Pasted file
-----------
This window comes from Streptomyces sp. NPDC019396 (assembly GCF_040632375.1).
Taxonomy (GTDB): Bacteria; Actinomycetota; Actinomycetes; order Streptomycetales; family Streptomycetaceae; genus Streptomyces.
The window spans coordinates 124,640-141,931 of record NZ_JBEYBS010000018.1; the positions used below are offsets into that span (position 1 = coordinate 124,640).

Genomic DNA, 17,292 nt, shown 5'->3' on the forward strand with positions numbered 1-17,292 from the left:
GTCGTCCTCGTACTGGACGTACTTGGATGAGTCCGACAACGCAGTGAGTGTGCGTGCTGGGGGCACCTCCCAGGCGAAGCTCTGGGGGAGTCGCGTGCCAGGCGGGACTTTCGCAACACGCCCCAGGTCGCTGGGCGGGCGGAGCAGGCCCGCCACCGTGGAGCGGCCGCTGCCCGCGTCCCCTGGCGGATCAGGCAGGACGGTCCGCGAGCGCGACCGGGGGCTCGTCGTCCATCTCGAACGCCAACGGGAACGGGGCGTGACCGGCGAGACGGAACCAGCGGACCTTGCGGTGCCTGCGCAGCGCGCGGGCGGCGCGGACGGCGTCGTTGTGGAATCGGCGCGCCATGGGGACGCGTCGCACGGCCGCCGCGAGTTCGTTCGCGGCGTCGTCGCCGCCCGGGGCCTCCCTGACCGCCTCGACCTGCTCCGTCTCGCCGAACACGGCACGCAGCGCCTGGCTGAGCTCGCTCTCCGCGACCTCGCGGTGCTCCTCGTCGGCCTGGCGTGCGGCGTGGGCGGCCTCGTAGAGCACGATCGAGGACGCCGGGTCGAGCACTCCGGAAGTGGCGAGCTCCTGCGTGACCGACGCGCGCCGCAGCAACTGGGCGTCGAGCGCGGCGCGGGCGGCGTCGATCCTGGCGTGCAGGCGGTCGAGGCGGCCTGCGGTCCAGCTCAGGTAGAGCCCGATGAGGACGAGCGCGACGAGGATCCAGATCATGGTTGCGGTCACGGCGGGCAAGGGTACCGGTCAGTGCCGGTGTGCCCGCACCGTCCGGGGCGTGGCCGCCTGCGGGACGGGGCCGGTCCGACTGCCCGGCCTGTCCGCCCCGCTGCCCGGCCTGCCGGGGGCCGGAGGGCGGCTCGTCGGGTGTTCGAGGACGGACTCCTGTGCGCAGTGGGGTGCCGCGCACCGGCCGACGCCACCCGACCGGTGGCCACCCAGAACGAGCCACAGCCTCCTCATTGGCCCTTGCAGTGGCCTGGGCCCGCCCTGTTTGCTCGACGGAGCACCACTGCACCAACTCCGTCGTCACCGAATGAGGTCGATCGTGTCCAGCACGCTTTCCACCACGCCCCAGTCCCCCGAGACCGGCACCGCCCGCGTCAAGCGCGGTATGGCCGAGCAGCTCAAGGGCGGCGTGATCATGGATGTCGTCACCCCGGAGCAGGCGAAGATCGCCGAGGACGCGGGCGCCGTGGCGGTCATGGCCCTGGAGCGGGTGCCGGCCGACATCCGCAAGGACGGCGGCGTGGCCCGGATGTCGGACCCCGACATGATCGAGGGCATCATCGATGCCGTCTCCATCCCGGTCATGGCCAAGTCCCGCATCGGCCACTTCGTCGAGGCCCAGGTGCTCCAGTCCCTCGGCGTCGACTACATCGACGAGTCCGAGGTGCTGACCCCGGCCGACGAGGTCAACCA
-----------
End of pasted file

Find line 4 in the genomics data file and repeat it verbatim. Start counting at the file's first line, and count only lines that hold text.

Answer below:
Genomic DNA, 17,292 nt, shown 5'->3' on the forward strand with positions numbered 1-17,292 from the left: